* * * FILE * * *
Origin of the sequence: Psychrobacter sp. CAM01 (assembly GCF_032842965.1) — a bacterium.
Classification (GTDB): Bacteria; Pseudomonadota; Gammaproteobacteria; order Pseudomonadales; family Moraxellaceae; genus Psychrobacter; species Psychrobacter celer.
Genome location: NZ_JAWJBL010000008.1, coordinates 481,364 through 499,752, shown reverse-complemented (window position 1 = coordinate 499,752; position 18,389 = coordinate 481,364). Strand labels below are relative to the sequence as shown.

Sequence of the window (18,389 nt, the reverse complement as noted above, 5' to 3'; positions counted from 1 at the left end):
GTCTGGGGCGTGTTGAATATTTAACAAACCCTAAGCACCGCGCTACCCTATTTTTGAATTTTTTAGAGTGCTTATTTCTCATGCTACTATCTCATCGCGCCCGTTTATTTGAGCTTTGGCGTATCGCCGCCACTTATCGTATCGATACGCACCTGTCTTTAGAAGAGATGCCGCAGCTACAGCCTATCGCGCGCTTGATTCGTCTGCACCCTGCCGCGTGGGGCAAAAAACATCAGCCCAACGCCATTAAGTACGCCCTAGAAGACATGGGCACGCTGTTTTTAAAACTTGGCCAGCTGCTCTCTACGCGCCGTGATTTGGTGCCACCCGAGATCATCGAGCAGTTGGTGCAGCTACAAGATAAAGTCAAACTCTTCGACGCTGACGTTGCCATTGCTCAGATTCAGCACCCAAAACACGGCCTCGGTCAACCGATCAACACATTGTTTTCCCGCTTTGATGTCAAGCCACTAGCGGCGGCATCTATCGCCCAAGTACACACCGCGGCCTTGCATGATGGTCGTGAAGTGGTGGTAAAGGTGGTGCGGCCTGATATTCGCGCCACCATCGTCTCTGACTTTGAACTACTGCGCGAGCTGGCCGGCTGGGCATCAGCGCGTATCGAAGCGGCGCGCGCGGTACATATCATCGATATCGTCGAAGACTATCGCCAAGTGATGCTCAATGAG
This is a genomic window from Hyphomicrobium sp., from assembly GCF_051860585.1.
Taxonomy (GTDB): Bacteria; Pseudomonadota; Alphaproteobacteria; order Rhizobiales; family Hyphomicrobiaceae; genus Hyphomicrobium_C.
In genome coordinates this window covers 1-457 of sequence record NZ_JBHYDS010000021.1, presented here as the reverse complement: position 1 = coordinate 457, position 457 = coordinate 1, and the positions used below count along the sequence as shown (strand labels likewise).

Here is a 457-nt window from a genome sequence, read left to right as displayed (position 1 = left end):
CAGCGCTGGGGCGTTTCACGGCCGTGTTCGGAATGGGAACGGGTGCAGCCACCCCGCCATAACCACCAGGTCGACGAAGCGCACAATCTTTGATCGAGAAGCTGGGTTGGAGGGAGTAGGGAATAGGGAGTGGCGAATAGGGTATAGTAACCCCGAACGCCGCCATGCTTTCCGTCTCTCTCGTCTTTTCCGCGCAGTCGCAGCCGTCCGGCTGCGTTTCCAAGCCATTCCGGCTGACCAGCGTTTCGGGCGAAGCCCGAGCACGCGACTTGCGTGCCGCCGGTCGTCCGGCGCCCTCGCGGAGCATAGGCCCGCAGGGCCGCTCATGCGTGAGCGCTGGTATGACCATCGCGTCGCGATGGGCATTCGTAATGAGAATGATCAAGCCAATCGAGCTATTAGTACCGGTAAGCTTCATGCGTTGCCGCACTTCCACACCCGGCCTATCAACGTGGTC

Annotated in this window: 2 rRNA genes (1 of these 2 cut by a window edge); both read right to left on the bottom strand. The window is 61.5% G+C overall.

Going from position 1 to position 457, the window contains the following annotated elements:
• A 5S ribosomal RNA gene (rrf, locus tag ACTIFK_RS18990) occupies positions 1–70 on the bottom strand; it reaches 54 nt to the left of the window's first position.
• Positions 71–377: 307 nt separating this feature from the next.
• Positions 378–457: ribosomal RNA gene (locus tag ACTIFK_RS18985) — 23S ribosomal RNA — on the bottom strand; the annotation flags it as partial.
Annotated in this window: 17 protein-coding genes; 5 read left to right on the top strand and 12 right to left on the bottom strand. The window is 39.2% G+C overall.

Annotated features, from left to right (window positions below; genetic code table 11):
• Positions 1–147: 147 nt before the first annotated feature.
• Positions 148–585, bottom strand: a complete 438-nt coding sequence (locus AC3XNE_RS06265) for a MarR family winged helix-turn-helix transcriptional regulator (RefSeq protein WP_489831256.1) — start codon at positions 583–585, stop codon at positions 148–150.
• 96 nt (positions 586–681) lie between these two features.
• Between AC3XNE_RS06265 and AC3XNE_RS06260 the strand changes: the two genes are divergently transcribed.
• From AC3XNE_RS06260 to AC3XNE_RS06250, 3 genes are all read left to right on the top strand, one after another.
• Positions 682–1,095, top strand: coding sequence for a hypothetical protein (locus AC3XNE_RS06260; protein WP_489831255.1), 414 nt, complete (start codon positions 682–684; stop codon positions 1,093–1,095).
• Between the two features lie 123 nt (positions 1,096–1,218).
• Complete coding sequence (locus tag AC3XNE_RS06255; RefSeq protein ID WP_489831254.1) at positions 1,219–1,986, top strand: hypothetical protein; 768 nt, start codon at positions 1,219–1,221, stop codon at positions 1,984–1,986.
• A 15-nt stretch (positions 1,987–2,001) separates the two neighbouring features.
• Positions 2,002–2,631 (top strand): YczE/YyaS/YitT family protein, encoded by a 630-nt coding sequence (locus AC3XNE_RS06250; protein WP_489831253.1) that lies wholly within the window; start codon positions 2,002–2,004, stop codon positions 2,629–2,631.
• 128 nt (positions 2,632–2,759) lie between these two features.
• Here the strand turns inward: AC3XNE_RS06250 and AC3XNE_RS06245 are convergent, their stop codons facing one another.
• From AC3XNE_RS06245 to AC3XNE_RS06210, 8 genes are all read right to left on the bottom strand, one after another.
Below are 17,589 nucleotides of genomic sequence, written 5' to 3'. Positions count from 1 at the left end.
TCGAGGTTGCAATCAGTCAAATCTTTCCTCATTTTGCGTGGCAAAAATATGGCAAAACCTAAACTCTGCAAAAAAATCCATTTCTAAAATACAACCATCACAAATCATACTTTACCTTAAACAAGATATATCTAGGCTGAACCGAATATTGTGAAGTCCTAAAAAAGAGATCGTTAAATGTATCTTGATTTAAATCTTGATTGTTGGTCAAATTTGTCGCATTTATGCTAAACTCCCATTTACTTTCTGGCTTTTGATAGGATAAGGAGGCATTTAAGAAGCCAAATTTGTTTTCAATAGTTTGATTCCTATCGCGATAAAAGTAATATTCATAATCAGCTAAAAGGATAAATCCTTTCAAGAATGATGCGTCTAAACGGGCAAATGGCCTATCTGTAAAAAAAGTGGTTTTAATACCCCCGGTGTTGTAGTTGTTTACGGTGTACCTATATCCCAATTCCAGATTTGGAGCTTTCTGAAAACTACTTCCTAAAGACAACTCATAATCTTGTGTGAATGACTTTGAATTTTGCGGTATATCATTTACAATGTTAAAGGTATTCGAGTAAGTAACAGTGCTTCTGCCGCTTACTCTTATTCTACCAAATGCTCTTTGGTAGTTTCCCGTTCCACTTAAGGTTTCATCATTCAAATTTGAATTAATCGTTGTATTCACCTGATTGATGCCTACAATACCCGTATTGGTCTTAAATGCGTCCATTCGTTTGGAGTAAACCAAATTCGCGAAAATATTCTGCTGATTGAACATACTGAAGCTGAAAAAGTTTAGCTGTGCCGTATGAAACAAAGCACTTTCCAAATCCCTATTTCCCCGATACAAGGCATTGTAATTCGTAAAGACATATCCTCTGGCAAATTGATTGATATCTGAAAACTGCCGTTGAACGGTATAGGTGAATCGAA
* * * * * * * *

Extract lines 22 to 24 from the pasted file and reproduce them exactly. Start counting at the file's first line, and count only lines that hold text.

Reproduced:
• From AC3XNE_RS06260 to AC3XNE_RS06250, 3 genes are all read left to right on the top strand, one after another.
• Positions 682–1,095, top strand: coding sequence for a hypothetical protein (locus AC3XNE_RS06260; protein WP_489831255.1), 414 nt, complete (start codon positions 682–684; stop codon positions 1,093–1,095).
• Between the two features lie 123 nt (positions 1,096–1,218).